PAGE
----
Tips to Cat-Proof Your House

Hello I am Emily Wilks a licensed veterinarian from Ringwood Animal Hospital in New Jersey. Today I would like to go over some tips of how to cat proof your home for safety.

Cats are curious creatures by nature which can sometimes get them into trouble. Not all cats would find themselves in these scenarios but it is good to be aware of the potential dangers in your home. Cats love to play with string and small toys but if ingested these objects can get stuck in the GI tract and need to be surgically removed.

Be sure to keep any type of strings, sewing supplies, dental floss, twist ties, hair ties, rubber bands, or small toys that can be swallowed, out of reach of your cat. Some cats like to chew on objects, like electrical cords and ear buds that can be choking and electrocution hazards. Keep cords hidden or even try taping them down if your cat is a chewer. There are also bitter sprays for cats that can be applied to electrical cords to discourage your cats from chewing them. Many household plants are toxic to cats, especially lilies, tulips, seko palms, point setters, and mistletoe. If you like to keep plants in your home, check the aspca website for a complete list of plants that are toxic to cats. It is extremely important to make sure that your cat does not have access to medications, chemicals, cleaning supplies, and trash cans in your homes.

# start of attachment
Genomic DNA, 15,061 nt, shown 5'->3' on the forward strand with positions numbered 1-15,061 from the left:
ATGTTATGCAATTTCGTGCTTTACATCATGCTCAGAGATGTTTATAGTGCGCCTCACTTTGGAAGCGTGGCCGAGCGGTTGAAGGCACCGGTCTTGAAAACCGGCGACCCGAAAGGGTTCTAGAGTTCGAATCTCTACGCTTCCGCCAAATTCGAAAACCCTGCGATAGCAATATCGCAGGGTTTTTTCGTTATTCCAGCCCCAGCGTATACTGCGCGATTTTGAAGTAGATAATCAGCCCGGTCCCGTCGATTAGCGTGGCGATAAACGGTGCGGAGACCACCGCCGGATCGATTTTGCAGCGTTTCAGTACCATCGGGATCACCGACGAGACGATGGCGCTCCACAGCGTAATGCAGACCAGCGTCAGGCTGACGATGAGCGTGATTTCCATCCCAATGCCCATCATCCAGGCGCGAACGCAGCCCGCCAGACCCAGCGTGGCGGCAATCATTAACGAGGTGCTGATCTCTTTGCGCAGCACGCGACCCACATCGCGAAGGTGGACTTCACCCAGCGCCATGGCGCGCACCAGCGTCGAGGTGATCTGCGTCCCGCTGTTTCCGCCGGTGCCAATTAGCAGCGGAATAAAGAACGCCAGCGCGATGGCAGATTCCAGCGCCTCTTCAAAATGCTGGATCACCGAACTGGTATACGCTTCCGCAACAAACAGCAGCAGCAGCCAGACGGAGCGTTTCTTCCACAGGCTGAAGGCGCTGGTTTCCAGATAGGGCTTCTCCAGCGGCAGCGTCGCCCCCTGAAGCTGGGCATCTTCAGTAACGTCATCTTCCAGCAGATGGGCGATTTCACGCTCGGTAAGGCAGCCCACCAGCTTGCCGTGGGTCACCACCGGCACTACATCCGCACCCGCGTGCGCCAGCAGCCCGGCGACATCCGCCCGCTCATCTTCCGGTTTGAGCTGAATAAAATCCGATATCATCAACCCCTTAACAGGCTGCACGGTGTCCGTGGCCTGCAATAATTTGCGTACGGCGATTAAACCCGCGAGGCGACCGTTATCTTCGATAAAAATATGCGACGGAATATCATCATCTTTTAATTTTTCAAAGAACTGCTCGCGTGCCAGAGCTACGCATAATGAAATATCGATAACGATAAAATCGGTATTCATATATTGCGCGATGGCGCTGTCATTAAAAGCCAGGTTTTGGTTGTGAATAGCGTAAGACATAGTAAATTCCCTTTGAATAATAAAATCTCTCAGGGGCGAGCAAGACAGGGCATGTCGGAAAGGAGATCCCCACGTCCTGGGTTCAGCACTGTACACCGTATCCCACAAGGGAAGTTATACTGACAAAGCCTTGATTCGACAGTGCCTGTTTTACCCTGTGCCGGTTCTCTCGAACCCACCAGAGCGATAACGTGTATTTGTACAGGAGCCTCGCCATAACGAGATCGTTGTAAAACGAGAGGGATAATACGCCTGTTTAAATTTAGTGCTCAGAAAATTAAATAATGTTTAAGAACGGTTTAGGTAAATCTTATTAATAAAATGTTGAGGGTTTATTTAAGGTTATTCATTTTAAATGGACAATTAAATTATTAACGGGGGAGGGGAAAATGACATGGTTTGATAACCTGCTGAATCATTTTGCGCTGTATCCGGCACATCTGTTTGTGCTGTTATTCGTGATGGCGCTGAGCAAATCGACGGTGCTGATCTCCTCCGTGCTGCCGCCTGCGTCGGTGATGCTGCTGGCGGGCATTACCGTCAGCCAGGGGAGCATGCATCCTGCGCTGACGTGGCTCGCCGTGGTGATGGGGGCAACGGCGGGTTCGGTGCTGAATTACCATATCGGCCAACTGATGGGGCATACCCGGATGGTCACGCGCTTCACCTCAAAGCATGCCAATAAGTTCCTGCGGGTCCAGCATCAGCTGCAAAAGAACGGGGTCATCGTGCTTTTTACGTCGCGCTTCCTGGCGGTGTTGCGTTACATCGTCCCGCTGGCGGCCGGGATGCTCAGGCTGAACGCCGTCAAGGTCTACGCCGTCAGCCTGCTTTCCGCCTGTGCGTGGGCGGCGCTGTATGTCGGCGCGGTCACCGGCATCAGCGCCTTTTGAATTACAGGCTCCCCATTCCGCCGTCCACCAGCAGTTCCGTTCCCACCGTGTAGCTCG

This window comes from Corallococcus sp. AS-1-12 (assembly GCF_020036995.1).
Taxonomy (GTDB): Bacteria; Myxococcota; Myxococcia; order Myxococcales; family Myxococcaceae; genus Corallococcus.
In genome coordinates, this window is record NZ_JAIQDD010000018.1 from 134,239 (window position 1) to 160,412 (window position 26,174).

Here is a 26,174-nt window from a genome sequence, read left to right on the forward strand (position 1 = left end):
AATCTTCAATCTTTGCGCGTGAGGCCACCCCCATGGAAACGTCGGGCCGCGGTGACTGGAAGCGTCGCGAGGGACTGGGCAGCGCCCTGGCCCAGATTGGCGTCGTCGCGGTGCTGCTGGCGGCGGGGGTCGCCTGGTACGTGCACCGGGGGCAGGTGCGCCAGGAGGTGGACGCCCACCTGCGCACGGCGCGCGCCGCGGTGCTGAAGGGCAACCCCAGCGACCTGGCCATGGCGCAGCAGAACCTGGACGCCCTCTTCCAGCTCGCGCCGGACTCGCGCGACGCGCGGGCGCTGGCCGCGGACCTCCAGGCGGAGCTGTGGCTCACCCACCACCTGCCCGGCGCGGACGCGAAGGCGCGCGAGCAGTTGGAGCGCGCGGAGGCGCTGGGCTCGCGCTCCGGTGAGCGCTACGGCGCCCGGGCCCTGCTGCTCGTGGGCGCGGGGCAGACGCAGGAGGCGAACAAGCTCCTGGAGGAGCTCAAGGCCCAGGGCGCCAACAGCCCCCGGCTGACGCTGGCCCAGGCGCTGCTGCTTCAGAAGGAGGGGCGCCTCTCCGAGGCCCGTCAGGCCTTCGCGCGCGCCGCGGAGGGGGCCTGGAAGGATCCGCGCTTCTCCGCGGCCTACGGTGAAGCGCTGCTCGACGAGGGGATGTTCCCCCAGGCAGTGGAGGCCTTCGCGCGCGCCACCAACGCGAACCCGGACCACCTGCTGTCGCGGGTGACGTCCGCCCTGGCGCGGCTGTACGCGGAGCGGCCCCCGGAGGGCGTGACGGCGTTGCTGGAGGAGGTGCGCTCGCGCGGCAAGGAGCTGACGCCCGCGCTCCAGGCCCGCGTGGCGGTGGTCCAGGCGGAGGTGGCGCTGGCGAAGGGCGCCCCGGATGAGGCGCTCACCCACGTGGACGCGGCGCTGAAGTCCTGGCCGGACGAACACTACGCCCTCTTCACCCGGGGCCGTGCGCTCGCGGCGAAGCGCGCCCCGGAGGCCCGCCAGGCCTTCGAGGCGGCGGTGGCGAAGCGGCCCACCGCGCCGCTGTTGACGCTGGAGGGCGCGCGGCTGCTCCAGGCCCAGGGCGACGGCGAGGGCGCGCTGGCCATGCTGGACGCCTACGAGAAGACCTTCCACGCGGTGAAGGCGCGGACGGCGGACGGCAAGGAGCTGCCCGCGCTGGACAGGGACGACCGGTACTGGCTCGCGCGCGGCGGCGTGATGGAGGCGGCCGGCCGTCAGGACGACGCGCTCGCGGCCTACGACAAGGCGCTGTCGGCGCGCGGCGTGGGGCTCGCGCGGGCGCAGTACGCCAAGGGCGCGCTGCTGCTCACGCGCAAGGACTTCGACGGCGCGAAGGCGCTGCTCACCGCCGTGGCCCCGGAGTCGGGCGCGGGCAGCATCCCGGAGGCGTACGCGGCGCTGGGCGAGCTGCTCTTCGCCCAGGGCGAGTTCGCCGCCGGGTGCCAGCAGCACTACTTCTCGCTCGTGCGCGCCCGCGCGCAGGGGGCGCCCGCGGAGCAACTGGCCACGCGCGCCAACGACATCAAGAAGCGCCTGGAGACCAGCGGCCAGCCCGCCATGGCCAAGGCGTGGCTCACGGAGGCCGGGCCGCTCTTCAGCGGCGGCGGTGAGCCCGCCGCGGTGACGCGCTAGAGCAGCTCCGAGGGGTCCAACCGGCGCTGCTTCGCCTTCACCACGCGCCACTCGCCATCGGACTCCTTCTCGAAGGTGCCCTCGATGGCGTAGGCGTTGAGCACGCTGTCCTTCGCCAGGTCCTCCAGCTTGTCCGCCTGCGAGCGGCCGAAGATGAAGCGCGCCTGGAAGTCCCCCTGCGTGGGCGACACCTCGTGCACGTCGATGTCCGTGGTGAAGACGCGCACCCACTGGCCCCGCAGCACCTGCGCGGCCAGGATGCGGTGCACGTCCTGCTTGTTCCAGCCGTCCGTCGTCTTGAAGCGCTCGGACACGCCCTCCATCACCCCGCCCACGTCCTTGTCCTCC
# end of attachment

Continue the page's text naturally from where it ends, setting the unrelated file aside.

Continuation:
These objects should be kept in a closed cabinet or closet that your cat can not get into. If you have a very nosy cat you may want to consider child proof locks to keep them out. Acetaminophen or more commonly known as Trivinyl is another medication you should be especially careful around cats since it is very poisonous if ingested. Mothballs are also very toxic to cats if ingested or even sniffed, and should be kept in a closed air tight container out of reach of your cats and also love to crawl up in small hidden spaces.

Carefully check closets, cabinets, and drawers before closing them, and specially check washing machines, dryers, and dishwashers before starting them. If you have a kitten, make sure to keep toilet seats covered to prevent him or her from falling in and potentially drowning. It’s a good idea to keep your kitten in a small kitten seat room when first bring him or home, and then gradually allowing more access to the house. But be sure to keep a close eye on your kitten as they began more and more of the home. Some good resources for more information about keeping your cats safe and happy at home include the pet poison hotline, the osu indoor pet initiative, and of course your veterinarian. Also, make sure to provide them with the best healthcare products for cats to ensure good health.